The Atlanteans apparently knew about the cosmos and even had space travel worked out. Based on data recovered, the Curiosity rover on Mars is being used by several teams at NASA for testing. Each team is allotted a certain time in which to use the rover before control is transferred to another team. Team Atlantis is trying to design a set of missions to program into the rover based on the limits of the rover and the time allowed to them for each mission. They have come up with a set of missions and they need your help to determine which missions can actually be accomplished.

Along with a time limitation the team is also given an energy limitation. The rover can only store so much energy but it can also regenerate it via the heat energy given off by its nuclear power source.

The characteristics of the rover are as follows:

- The rover's total pool of energy is measured in indivisible energy points.
- Every 12 seconds, 1 energy point is added to the total pool (5 energy points each minute).
- It takes 5 energy points and 20 seconds to move the rover a distance of 1 meter.
- The smallest distance you can instruct the rover to move is 20 centimeters which takes exactly 4 seconds and 1 energy point is consumed from the pool.
- Each mission is given as a set of waypoints relative to the starting position of the rover. At each waypoint a lab experiment will be done which takes a certain amount of time and energy points to perform.
- If there is not enough energy to perform a lab experiment, the rover will wait until it has regenerated enough energy before performing the experiment.

Instructing the rover to move 5 meters will cost 25 energy points total, but the rover will move as long as the total energy pool is more than 0. If its total energy pool goes to 0 while the rover is in motion the rover will stop until it regains an energy point at which point it will move another 20 centimeters. It will continue in this fashion until it reaches its destination.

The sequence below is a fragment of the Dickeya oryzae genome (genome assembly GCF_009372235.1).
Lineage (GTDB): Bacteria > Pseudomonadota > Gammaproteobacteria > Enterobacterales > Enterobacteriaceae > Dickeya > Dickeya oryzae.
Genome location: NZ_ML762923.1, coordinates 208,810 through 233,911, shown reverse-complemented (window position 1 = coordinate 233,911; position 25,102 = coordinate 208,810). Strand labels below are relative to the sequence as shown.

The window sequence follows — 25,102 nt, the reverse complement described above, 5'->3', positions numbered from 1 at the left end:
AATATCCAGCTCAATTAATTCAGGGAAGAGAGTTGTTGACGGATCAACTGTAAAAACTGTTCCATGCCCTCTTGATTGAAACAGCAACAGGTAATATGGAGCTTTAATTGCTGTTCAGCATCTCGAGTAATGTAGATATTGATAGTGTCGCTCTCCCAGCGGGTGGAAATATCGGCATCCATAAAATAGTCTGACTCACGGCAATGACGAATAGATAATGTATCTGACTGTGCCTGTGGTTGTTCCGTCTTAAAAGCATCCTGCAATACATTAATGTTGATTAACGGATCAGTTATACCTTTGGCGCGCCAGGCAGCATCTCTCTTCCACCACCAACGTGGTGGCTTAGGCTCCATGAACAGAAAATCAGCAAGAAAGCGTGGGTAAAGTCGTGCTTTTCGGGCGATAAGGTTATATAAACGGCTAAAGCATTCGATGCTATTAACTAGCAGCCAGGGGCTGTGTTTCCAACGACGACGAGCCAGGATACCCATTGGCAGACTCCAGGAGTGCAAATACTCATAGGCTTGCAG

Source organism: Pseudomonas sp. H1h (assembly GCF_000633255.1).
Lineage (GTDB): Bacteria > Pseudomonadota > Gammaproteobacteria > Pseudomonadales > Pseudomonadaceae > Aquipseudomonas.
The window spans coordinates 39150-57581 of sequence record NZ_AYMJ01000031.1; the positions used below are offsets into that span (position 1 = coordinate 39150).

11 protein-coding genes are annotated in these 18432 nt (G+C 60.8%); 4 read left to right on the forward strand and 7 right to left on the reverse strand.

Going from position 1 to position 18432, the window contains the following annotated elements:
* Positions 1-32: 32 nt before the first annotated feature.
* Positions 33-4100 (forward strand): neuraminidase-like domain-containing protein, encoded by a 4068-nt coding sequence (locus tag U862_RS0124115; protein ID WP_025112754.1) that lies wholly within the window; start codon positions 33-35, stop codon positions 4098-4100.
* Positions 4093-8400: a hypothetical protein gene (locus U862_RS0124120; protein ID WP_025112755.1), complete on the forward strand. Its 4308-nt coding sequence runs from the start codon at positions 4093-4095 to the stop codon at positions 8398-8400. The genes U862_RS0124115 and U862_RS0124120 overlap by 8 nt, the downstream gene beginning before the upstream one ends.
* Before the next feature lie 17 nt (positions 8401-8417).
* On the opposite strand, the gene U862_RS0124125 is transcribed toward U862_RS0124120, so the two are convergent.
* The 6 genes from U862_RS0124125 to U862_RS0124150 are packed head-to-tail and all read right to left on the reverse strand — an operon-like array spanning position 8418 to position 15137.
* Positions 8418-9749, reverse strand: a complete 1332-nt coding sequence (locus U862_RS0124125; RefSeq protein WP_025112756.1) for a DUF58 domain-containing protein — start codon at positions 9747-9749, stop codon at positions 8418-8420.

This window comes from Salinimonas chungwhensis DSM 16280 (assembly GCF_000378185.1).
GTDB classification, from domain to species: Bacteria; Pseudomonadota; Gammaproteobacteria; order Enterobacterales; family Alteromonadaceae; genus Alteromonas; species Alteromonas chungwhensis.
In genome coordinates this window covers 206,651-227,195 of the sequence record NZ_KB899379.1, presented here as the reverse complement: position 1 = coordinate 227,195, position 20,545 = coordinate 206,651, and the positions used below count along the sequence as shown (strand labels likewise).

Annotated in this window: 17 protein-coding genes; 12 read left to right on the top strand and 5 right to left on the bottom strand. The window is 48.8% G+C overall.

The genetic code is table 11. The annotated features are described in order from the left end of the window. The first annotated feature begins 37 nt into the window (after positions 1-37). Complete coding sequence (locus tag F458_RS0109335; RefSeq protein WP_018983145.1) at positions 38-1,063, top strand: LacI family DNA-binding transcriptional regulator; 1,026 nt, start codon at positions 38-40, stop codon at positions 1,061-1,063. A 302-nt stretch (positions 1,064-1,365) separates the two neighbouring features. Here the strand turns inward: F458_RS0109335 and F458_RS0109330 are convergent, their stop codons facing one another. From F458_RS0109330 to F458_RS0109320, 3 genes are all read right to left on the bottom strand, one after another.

Input is given as a set of missions, where the first line of input, M, will specify the number of missions (1 < M ≤ 100). Each mission will specify on the first line, E, how many energy points the rover starts out with. (0 ≤ E ≤ 1000000) The next line will be a time limit in minutes, T, that the rover has to complete the mission. (1 ≤ T ≤ 1000000) The next line will be the number of waypoints, W, that are in this mission. (1 ≤ W ≤ 100) On each line thereafter will be a description of a waypoint. Each waypoint will be specified in cardinal directions as the number of centimeters, cm (0 ≤ cm ≤ 1000000), E/W by N/S relative to the original starting point of the rover. Also on the line will be the energy requirement, R (1 ≤ R ≤ 1000) followed by the time requirement in seconds, S (1 ≤ S ≤ 10000) to complete the lab experiment at that waypoint.

For example:

392 W 5689 N 40 120

This example means that the waypoint is 392 centimeters west and 5689 centimeters north of the location that the rover started from. The experiment at that location will take 40 energy points to start and will go for 120 seconds. The rover will always go to the waypoints in the order presented in the input. When calculating the distance round down to the nearest centimeter. The rover can begin its lab operation when it is within 20 centimeters of the waypoint

## Sample Input:2 50 20 2 0 W 143 N 45 900 1000 W 143 N 41 72 5000 1 2 1000 W 1000 N 100 200 200 E 300 S 10 200 |
## Sample Output:Mission #1 is possible. Mission #2 is impossible. |